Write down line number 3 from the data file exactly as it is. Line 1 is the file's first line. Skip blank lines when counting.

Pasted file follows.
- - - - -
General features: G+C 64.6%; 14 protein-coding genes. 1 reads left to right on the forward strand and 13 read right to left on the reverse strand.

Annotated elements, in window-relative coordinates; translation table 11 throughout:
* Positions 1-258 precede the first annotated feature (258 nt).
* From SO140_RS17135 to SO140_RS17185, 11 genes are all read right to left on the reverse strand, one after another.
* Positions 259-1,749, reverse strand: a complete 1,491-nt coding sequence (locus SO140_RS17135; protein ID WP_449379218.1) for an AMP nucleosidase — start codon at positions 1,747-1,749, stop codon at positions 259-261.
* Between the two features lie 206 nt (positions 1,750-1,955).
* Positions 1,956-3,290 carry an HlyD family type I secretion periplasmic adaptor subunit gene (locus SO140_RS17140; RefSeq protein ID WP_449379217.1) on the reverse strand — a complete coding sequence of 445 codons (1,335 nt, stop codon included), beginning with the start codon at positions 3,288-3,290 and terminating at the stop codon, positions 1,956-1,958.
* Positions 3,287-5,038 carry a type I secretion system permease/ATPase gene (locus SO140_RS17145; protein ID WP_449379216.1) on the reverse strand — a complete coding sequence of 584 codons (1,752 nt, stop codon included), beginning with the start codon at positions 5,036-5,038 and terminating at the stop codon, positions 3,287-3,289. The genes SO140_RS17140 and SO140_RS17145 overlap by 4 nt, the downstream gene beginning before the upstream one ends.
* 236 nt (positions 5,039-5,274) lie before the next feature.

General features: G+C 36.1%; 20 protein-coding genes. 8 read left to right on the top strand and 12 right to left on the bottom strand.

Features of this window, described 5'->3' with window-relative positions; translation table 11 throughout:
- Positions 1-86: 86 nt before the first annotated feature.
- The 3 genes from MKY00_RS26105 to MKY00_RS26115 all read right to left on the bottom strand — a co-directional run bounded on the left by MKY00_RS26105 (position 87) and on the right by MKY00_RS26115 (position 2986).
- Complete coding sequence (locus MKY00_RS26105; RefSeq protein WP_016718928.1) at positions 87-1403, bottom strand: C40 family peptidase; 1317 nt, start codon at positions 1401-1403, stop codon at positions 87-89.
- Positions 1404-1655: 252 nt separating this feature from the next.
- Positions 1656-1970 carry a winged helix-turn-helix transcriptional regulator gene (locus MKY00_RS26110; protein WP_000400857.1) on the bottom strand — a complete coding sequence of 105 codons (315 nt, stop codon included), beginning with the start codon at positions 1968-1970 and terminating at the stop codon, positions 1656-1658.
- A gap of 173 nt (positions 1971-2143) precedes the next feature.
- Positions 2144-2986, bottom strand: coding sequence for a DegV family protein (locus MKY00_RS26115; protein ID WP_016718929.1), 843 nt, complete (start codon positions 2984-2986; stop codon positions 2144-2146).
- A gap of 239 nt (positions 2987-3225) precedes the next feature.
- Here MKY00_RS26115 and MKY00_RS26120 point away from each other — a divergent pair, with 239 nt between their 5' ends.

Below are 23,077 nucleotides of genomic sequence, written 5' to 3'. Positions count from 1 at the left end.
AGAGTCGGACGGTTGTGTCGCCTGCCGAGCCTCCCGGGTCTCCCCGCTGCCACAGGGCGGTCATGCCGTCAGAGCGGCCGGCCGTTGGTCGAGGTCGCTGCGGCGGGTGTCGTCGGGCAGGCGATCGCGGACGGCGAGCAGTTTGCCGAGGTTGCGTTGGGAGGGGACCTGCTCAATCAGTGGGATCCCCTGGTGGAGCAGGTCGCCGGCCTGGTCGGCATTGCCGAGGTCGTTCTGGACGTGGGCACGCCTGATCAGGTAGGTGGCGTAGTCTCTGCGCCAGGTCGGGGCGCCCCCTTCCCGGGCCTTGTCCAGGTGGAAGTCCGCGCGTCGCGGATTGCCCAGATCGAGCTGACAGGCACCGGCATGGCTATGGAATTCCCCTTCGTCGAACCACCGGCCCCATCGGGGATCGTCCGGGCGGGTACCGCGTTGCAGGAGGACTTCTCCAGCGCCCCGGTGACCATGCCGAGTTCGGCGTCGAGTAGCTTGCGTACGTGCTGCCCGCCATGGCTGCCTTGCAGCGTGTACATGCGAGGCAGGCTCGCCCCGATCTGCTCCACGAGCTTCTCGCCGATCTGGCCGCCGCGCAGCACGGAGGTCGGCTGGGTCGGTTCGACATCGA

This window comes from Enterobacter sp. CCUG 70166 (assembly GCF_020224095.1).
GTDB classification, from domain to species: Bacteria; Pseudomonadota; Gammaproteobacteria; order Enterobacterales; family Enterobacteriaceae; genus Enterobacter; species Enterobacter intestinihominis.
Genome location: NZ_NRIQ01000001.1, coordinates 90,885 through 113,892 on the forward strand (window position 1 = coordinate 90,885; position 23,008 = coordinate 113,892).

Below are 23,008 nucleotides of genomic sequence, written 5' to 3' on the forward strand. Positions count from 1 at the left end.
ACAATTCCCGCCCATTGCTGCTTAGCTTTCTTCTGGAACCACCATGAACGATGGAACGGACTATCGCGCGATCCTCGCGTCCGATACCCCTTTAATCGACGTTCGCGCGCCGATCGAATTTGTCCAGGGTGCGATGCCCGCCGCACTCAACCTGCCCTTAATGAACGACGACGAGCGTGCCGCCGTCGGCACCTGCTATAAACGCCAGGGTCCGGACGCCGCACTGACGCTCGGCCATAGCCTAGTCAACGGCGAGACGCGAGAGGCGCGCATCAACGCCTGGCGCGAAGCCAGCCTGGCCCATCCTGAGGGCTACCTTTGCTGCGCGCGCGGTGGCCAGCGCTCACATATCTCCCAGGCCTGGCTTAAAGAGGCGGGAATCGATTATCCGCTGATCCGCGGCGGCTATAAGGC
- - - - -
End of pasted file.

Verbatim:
* Positions 1-258 precede the first annotated feature (258 nt).